Tuesday, November 29, 2016

Day 2

The number of answered prayers we've witnessed the last day and a half is mind-boggling. And those prayers are sustaining us on day two, when our sweet boy has had to battle. My heart aches for him. The cry of my heart is that God is working to deepen his faith, to make good from this battle. I know He will. Prayer is not just words when you're in the midst of hard. It is everything.
Luke is currently sitting propped up in a chair, which was a big, scary hurdle for him. He is not happily sitting, but he's sitting. In the next hour they are planning to remove his chest tube, which is going to piss him off even more. Even though he knows it is one big step closer to the floor and then home, he is still scared. With good reason. Please continue to pray for his spirit. He is having a sad and mad day. With good reason.

The progress Luke is making is astonishing, especially because both of Luke's other open heart surgeries have been so riddled with complications and setbacks and a slow, slow pace. The nurses keep telling us that a nine-year-old body is so much more able to tolerate the anatomical and physiological changes post-heart surgery. Luke is completely off his IV tree meds, has had his arterial line removed, catheter taken out, and next his chest tube and pacer wires should come out today. The speed of his progress has us on our knees in thanksgiving.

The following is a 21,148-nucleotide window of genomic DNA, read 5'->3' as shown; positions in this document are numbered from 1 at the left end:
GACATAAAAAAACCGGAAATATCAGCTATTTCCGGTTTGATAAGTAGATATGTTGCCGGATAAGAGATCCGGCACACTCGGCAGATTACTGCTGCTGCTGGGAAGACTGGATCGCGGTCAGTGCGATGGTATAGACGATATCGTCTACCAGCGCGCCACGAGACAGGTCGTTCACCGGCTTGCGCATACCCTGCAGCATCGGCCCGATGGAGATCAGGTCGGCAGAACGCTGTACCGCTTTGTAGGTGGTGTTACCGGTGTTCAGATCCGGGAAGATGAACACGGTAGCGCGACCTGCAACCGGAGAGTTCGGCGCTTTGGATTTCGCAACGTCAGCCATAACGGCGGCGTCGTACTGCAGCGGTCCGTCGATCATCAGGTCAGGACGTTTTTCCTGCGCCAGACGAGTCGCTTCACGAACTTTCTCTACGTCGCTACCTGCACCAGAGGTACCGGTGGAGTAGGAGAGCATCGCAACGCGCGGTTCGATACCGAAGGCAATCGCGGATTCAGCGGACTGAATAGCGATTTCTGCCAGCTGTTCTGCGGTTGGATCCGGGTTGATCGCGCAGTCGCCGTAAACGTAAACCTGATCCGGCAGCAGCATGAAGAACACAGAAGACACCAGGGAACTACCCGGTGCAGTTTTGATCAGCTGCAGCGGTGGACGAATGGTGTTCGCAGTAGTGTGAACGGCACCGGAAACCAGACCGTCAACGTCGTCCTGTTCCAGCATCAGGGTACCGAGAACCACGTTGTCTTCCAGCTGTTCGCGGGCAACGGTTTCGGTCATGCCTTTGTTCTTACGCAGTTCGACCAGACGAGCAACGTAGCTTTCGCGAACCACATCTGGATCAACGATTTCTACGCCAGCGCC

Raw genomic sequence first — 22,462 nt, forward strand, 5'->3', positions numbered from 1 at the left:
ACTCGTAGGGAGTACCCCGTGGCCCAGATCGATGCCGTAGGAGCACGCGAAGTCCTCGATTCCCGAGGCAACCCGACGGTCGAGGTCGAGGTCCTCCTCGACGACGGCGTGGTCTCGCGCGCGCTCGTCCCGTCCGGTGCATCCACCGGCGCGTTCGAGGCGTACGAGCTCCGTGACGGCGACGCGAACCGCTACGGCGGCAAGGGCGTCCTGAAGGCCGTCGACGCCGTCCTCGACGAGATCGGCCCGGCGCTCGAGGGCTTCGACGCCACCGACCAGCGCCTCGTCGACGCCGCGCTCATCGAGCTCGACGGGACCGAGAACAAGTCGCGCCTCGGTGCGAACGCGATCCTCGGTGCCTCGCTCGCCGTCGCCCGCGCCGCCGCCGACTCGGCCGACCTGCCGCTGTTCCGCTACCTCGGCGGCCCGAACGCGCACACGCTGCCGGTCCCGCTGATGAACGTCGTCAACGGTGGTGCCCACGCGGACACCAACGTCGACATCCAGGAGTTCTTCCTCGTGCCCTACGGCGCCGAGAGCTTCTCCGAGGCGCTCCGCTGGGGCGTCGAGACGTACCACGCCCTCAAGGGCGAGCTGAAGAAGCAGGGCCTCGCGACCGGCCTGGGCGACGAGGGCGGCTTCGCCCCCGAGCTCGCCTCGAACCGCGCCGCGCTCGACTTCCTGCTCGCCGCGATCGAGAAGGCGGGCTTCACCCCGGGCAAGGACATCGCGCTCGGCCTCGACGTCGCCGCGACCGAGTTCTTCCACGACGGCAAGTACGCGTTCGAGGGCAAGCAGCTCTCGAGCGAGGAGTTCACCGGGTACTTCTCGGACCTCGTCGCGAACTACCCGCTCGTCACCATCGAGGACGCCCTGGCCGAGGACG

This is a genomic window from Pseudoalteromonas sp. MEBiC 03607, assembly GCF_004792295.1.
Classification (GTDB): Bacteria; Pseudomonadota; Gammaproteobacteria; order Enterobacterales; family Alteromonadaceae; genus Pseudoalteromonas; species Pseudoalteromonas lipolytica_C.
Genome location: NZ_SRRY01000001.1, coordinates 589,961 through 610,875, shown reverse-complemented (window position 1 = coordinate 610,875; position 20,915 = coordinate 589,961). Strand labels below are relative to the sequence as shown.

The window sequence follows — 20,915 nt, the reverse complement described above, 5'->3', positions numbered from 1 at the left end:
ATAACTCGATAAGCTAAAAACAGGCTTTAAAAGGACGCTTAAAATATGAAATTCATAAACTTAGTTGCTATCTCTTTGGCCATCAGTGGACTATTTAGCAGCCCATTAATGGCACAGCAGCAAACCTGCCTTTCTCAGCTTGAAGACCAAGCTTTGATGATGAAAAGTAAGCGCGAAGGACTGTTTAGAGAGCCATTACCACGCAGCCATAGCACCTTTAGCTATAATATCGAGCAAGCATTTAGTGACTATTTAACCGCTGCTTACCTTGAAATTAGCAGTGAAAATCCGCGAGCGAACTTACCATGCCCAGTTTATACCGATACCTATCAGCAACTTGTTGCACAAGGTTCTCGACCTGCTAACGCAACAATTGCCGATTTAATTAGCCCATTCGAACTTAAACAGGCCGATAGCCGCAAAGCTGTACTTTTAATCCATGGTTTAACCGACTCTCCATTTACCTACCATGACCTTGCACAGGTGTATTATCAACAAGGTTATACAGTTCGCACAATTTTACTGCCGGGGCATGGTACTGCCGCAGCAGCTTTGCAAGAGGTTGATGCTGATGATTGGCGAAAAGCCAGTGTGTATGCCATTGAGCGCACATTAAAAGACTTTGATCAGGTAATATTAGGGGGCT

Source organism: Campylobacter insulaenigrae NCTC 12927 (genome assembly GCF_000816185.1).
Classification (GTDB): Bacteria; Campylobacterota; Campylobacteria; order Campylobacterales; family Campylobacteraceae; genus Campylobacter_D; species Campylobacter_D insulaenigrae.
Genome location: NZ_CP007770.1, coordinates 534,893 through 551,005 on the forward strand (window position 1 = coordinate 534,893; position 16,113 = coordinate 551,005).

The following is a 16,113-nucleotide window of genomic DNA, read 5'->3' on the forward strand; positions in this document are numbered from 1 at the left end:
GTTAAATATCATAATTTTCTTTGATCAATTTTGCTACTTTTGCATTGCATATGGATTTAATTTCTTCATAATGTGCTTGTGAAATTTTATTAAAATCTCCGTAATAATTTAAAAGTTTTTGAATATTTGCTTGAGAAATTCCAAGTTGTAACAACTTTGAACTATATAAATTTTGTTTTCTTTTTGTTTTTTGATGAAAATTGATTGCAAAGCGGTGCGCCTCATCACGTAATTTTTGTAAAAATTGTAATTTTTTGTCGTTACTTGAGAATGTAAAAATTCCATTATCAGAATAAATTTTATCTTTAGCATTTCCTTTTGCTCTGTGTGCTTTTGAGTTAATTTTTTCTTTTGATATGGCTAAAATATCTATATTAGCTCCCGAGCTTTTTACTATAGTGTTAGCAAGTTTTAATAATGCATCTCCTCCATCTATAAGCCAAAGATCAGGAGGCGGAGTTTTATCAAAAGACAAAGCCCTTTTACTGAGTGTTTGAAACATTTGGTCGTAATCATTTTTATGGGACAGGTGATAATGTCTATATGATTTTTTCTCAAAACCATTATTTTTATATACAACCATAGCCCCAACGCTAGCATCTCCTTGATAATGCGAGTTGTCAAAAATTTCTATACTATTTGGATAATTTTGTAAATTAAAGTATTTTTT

The nurses also keep telling us that days 2 and 3 post-op are the most acute, so we are praying that after tomorrow the Luke spirit we've loved for nine years will start to shine through again. I can't wait to show him text after text and message after message of love and support for him. He is one loved little boy. Thank you.